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The CNC announced their selection of candidates for Village Trustee on 1/27/10. Three nominees were chosen; two to replace Trustees Dan Hochvert and Sharon Lindsay who will complete their second terms this year. Current Village Trustee Richard Toder was considered to serve a second two-year term.

The committee re-nominated Mr. Toder and selected Kay Eisenman and Jonathan Mark as their nominees to fill Hochvert’s and Lindsay’s seats.

Kay Eisenman, is currently serving her second term as Chair of the Board of Architectural Review and was previously the Chair of the Conservation Advisory Council. Ms. Eisenman has worked for the Westchester County Department of Planning as an environmental planner since 1989 and has given years of service to the Village of Scarsdale. She began her volunteer activities on the Greenacres and Middle School PTA’s, served on the Board of the Scarsdale Adult School for twenty years and then moved onto ten years on the Conservation Advisory Council.

She graduated Phi Beta Kappa from New York University, has a masters from Columbia University Teachers College and a Masters in Public Administration from the Robert F. Wagner Graduate School of Public Service. In her professional life she has been the Executive Director of the Westchester Municipal Planning Federation for the past eight years, working on county land use issues. She conducts environmental reviews for municipal projects funded by HUD and runs the Envirothon program for high school students. She has lived in Scarsdale for 40 years.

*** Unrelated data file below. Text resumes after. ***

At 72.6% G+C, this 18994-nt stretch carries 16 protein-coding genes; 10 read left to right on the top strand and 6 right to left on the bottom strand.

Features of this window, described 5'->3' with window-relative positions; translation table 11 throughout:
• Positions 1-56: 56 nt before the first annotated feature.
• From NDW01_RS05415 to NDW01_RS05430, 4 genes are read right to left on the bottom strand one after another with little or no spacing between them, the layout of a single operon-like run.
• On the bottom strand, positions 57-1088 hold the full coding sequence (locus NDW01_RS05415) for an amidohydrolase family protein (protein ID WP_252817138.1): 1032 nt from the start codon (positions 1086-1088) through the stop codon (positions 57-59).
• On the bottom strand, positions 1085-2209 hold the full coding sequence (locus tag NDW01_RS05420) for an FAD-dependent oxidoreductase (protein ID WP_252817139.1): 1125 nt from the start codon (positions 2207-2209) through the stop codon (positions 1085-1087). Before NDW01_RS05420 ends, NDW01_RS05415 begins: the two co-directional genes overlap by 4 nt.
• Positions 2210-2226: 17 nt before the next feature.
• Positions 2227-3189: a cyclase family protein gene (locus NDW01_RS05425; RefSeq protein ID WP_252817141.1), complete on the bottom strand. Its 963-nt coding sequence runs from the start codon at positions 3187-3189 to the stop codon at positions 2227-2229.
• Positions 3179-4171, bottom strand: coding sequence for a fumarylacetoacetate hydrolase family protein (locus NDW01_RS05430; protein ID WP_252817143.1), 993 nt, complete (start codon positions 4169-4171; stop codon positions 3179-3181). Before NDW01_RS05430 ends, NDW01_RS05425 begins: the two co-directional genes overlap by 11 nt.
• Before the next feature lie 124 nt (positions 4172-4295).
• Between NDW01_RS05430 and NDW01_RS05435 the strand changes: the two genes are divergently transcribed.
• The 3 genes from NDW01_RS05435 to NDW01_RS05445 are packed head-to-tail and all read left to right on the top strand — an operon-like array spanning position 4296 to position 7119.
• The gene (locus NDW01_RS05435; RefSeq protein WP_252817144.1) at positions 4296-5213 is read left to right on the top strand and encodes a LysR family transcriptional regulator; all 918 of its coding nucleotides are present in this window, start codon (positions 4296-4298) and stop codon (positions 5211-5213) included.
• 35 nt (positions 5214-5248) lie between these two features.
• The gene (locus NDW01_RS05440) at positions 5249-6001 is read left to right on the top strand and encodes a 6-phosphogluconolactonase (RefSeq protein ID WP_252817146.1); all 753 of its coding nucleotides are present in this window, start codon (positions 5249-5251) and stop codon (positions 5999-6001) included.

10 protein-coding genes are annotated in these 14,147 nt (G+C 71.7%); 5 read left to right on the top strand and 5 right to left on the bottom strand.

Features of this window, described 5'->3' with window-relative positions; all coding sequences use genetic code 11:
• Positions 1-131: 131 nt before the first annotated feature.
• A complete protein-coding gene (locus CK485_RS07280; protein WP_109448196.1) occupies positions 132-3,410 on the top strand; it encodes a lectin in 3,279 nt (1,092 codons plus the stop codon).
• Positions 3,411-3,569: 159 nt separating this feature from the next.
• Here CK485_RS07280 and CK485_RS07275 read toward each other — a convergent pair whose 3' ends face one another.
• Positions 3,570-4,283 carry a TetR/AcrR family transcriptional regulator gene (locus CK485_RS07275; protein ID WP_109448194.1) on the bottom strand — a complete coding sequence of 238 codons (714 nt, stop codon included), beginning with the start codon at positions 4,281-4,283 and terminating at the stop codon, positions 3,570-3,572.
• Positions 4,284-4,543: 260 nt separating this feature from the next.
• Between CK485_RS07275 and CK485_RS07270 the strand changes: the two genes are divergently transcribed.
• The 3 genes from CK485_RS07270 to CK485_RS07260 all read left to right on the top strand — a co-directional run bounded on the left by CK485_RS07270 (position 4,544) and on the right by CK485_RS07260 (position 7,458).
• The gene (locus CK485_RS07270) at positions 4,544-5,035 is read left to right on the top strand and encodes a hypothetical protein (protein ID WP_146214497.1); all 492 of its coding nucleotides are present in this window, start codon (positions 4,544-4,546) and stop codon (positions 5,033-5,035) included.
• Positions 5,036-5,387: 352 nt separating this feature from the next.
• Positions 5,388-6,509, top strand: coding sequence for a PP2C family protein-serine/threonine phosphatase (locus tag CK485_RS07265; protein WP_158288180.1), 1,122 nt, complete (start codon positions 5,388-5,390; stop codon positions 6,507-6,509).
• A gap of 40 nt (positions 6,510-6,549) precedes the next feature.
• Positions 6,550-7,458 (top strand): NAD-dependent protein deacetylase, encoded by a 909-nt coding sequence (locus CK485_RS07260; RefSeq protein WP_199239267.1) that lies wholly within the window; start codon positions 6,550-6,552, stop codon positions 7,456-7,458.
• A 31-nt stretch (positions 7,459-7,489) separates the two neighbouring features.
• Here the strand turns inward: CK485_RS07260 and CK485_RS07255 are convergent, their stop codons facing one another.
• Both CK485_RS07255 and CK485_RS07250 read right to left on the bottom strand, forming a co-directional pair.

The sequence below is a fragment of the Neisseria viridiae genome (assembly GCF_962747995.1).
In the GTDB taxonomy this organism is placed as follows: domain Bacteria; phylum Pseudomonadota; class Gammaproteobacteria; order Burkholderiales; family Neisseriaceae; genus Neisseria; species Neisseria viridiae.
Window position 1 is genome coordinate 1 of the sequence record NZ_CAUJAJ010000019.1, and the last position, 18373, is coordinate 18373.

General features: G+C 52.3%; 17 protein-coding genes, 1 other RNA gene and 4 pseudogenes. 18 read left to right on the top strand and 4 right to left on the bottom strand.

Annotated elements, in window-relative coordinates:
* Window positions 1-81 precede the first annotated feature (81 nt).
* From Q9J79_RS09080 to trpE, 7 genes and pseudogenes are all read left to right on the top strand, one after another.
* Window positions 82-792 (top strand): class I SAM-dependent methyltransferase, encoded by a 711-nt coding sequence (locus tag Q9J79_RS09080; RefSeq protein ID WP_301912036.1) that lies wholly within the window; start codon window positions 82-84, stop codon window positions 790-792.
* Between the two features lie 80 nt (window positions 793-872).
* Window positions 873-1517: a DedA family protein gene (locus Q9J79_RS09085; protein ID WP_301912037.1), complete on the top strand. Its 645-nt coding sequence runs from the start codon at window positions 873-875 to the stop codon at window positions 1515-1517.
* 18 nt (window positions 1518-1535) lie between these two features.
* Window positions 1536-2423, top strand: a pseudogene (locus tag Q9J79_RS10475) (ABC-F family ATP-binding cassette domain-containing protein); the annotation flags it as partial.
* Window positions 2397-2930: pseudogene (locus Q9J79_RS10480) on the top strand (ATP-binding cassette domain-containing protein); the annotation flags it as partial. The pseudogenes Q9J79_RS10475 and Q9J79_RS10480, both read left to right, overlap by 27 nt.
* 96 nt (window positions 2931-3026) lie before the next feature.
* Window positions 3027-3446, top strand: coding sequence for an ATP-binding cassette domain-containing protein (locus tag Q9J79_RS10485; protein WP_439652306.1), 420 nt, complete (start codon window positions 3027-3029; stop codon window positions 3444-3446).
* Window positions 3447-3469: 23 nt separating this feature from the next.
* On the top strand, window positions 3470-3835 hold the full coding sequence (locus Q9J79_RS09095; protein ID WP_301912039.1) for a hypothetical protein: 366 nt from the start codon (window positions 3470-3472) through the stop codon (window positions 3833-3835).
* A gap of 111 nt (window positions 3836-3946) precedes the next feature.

Commenting on her nomination, Ms. Eisenman said, "I am of course pleased and honored to have been chosen by the Nominating Committee to serve as a Trustee on the Board.  It was not something I ever imagined happening, so was surprised and not quite sure that I was up to the task, however the confidence others showed made me feel that I should give it my best shot.  I think the Village is run in a way that should make all of us proud to live in it, and I intend to do my best to contribute to that effort."

Jonathan I. Mark, a corporate lawyer and partner at Cahill Gordon and Reindel is another Scarsdale veteran. He has lived in town for 34 years and grew up here, attending the Griffin Avenue School, Quaker Ridge and Scarsdale High School. He attended college at Dartmouth and holds a law degree from Columbia. He has worked at Cahill Gordon and Reindel for 34 years, and as a partner there for 28 years.

He is a member of many community organizations and was a founding member of the committee to build the Scarsdale Community Center, member of the Heathcote Five Corners Coalition, as well as the Scarsdale Alumni Association, the Scarsdale Baseball Club and Westchester Reform Temple.

Richard Toder has been nominated to serve a second two-year term as Village Trustee. He is also an attorney and has served on many Village Boards and Committees including the Scarsdale Foundation, Village Board of Ethics, President and Member of the Scarsdale Board of Education and the Board of Appeals.

He has an undergraduate degree from Columbia College and a JD from Harvard Law School.

Congratulations to the candidates and a thank you to the members of the Citizen's Nominating Committee for your commitment to Scarsdale.

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Mayor Carolyn Stevens gave an update to the Neighborhood Association Presidents on Monday night 1/25 and in addition to her insights shared a tin of her homemade shortbread cookies dipped in chocolate. The cookies made it worth the trip to Village Hall on a rainy night and we hope she shares her recipe with Scarsdale10583.com